Smart TVs have been sneaking up on us
Technology generates the most attention when it’s new – but the point at which it stops being new and begins being ubiquitous is both less flashy, and more important. Just as almost every cell phone sold now is a smartphone, so it is that almost every TV sold is a smart TV. You can buy one at Walmart for less than $100. From now on, smart TVs will be front-and-center in American homes by default, if not by choice.
This progression became clear this year as Hub Entertainment’s Connected Home 2021 survey revealed that smart TVs are now in 70 percent of US homes, and represent over half of reported TV sets. In fact, based on the results we can estimate that there are about 205 million smart TVs in US homes – approaching one smart TV for each of the roughly 240 million adults in the USA.
Will consumers wait in line to upgrade to the newest TV models?
The blessing of inexpensive smart TV sets running advanced software is accompanied by a curse: rapid obsolescence. TV sets used to last a decade or longer before needing to be replaced. Now the lifecycle of a TV set may more resemble that of a smartphone. After four or five years, it may lack the processing power to handle newer apps, or its operating system may be discontinued.
Do consumers really want to replace TV sets as often as their phones? The replacement cycle of high-end smartphones suggests at least some consumers might. For example, the demand to upgrade to new iPhone models is well known, and at $1,200 an iPhone 12 Pro Max costs about the same as a 65” smart TV. But consumer ambivalence to paying extra to upgrade from HD to 4K sets, until 4K became a standard feature for any larger-size set, indicates people think differently about being on the cutting edge of smartphones versus smart TVs.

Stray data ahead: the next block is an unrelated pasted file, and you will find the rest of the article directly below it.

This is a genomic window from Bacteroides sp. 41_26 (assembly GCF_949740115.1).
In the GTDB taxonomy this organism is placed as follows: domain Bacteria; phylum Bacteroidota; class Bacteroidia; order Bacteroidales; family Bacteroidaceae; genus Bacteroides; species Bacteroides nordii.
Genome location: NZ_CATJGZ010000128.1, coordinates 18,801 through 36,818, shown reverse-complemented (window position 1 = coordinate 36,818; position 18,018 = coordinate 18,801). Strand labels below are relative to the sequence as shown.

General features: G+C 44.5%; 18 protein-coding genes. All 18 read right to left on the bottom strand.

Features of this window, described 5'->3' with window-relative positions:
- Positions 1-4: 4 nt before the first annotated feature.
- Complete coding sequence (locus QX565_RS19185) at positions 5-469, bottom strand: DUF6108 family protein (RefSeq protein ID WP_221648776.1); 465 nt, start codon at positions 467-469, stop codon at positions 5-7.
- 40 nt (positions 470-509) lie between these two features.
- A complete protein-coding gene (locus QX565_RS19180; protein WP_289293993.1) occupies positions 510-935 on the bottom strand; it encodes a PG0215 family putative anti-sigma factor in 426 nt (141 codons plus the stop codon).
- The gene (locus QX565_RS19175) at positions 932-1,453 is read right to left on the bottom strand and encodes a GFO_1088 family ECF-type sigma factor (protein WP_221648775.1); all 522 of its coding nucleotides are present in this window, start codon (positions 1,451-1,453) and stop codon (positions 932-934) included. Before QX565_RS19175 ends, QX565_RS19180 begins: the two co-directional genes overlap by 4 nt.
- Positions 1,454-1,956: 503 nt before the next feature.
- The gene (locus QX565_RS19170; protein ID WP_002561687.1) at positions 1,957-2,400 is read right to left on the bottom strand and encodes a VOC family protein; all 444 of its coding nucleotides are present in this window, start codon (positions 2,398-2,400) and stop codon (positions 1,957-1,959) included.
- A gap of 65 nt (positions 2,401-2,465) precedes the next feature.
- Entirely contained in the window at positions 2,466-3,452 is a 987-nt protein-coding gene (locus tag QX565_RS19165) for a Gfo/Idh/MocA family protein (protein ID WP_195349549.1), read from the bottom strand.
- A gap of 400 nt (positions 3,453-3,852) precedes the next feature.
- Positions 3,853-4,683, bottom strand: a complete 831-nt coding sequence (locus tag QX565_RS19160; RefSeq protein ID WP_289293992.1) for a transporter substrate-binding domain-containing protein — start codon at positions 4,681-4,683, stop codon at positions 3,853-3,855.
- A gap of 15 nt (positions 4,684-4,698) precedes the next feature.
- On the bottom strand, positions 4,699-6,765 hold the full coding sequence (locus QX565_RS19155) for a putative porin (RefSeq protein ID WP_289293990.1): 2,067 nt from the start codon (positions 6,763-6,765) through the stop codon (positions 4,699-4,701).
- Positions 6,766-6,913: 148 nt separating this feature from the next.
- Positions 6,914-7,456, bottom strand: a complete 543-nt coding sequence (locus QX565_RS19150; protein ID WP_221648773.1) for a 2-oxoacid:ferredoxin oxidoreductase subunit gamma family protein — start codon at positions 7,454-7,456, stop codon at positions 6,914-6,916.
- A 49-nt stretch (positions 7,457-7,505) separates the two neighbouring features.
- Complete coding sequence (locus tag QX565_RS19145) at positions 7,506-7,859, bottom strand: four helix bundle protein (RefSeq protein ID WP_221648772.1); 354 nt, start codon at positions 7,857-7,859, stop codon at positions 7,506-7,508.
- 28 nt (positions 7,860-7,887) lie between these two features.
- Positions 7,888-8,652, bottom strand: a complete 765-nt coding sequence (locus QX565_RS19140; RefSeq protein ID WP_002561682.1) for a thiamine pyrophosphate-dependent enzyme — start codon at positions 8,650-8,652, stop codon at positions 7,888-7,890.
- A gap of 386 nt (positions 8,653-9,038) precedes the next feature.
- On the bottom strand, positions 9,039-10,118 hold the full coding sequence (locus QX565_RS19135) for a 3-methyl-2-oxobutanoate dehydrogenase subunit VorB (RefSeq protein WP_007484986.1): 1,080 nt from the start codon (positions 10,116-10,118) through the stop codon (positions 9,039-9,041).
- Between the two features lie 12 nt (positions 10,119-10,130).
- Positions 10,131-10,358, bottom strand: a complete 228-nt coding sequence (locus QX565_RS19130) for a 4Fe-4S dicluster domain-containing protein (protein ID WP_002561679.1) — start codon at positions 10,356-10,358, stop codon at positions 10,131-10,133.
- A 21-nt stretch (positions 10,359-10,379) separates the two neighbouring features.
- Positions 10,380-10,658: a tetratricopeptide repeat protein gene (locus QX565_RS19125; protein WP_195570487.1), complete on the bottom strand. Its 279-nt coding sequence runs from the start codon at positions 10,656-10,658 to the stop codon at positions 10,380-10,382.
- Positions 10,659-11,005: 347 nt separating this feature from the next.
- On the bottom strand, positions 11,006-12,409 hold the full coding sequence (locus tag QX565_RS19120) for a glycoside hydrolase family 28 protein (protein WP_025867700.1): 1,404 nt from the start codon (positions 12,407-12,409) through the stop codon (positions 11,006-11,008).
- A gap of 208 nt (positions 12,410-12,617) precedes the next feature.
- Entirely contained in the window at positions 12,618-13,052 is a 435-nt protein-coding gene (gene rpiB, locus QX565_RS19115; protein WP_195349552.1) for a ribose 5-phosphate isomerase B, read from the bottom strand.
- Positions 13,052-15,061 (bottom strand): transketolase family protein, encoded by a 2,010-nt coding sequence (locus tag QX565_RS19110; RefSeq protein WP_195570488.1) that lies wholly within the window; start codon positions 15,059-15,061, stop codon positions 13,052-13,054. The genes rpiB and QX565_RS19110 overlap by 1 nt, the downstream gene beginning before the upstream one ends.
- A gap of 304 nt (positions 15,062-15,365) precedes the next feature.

There’s a new gatekeeper in town
More smart TVs in the home means less reliance on third-party streaming devices to deliver streaming content to the TV – it’s just as easy to do it using a TV’s built-in capabilities. Thus there’s a reason why we’ve seen sets with either Roku or Fire TV operating systems become omnipresent over the past few years – over half (55%) of smart TV homes now report owning a Roku or Fire TV set. Or why Vizio’s recent IPO was seemingly more fueled by its advertising business than its manufacturing business.
In the future, the “television set” business won’t be in low margin, commodity priced hardware. Rather, it lies in building the interface people use to get content on their screen. These companies will the gatekeepers to TV audience – and with it the business of viewer data collection, data analytics, and advertising. It’s the difference between getting a one-time dollop of revenue from hardware and creating a continual revenue stream from audience data, marketing partnerships, and advertising.
At today’s low and declining price points for hardware, one could even project a future where streaming devices and even smart TVs are given away for free, in return for the buyer committing to allow the capture of their viewing data and the delivery of ads. But that’s another column!